Digital To Quantum Computers At A Breakneck Speed

Every year, the quantity of data created throughout the globe doubles. As data and its collection and transport transcend beyond stationary computers, as many gigabytes, terabytes, petabytes, and exabytes are created, processed, and gathered in 2018 as in all of human history previously to 2018. 

Smart Phones, Smart Homes, Smart Clothes, Smart Factories, Smart Cities... the Internet is connecting numerous "smart" objects. And they're generating a growing amount of their own data. 

  • As a result, the demand for computer chip performance is increasing at an exponential rate. 
  • In fact, during the previous 50 years, their computational capacity has about quadrupled every 18 months. 
  • The number of components per unit space on integrated circuits grows in accordance with a law proposed in 1965 by Gordon Moore, Intel's future co-founder. 
  • The reason that the overall volume of data is growing faster than individual computer performance is due to the fact that the number of data-producing devices is growing at the same rate.

Concerns that "Moore's Law" will lose its validity at some time date back 25 years. The reason for this is because component miniaturization is causing issues: 

  • As electrons move through progressively smaller and more numerous circuits, the chips get more hot. But there's a bigger issue: electronic structures have shrunk to fewer than 10 nanometers in size. This is around 40 atoms. 
  • The principles of quantum physics rule in transistors this small, rendering electron behavior completely unpredictable. Moore himself forecast the conclusion of his legislation in 2007, giving it another 10 to 15 years.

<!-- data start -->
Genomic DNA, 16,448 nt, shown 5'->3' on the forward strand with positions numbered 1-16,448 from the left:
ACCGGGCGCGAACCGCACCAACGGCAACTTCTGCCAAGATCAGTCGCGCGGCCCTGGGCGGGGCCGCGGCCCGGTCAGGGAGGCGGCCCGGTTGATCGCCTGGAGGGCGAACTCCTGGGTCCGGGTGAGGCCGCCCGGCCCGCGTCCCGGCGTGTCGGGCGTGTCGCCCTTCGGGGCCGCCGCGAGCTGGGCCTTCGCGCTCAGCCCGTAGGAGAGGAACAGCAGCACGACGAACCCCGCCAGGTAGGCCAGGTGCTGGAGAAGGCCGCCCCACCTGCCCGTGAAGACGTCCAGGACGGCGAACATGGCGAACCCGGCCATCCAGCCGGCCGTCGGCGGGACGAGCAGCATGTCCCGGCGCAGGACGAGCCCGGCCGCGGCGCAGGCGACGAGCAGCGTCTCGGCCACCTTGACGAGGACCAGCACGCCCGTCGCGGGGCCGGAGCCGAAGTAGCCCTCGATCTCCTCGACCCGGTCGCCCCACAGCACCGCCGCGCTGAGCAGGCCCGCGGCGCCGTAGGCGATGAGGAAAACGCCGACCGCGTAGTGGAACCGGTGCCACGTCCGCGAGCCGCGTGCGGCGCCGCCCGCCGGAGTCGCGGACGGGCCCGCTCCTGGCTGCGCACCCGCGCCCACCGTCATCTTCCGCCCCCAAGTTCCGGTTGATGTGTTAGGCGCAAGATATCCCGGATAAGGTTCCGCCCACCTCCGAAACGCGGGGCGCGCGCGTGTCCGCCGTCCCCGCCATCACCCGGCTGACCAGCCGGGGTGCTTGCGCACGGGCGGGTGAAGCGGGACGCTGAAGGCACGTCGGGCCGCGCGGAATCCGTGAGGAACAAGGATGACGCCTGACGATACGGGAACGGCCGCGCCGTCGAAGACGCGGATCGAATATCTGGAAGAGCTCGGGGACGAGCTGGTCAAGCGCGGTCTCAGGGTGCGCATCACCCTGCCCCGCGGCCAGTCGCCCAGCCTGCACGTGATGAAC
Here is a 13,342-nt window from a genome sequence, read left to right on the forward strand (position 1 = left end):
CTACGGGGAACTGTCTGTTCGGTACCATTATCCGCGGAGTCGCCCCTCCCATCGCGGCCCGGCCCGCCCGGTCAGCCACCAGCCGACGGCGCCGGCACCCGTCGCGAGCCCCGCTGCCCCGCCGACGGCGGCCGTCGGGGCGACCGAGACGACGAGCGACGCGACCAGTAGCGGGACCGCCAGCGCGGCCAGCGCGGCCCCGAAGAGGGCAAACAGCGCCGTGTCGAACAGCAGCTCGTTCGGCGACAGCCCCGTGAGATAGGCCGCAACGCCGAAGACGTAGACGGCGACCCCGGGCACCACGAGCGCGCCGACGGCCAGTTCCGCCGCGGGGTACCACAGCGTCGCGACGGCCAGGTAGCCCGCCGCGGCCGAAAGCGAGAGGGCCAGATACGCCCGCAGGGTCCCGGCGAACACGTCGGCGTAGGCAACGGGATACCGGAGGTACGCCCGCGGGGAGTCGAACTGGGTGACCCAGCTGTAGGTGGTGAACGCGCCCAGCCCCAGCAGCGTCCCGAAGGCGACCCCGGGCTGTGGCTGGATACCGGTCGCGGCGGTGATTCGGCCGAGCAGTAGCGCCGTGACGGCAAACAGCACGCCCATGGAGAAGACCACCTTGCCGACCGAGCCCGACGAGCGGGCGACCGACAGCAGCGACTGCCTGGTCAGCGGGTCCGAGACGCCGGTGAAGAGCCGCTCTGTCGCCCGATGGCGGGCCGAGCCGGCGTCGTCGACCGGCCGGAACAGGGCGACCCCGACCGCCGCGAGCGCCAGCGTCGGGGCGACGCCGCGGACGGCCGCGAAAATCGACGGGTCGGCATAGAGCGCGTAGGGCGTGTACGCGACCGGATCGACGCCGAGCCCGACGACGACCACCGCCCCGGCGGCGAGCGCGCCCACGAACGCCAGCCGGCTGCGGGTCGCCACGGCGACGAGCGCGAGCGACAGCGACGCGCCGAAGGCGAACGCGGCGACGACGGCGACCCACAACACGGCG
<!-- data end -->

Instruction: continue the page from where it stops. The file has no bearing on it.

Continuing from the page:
• Indeed, for the first time ever, the semiconductor industry's 2016 plan for chip development for the next year did not follow Moore's law. 
  • However, thanks to nano-engineers' ingenuity, it is conceivable that even smaller and quicker electronic structures will be achievable in the future, delaying the end of “classical” shrinking for a few more years. But then what? 

How long can we depend on the ability to simply increase the performance of computer chips? 

The fact that Moore's Law will no longer be true does not indicate that we have reached the end of the road in terms of improving information processing efficiency. 

However, there is a technique to make computers that are significantly quicker, even billions of times more powerful: quantum computers. 

  • These computers operate in a very different manner than traditional computers. 
  • Rather than ignoring electron quantum qualities and the challenges associated with ever-increasing component downsizing, a quantum computer overtly uses these qualities in how it processes data. 
  • We might tackle issues that are much too complicated for today's "supercomputers" in physics, biology, weather research, and other fields with the aid of such devices. 
  • The development of quantum computers might spark a technological revolution that will dominate the twenty-first century in the same way that digital circuits dominated the twentieth. 
  • Quantum computers are expected to offer computation speeds that are unimaginable today.

~ Jai Krishna Ponnappan

You may also want to read more about Quantum Computing here.

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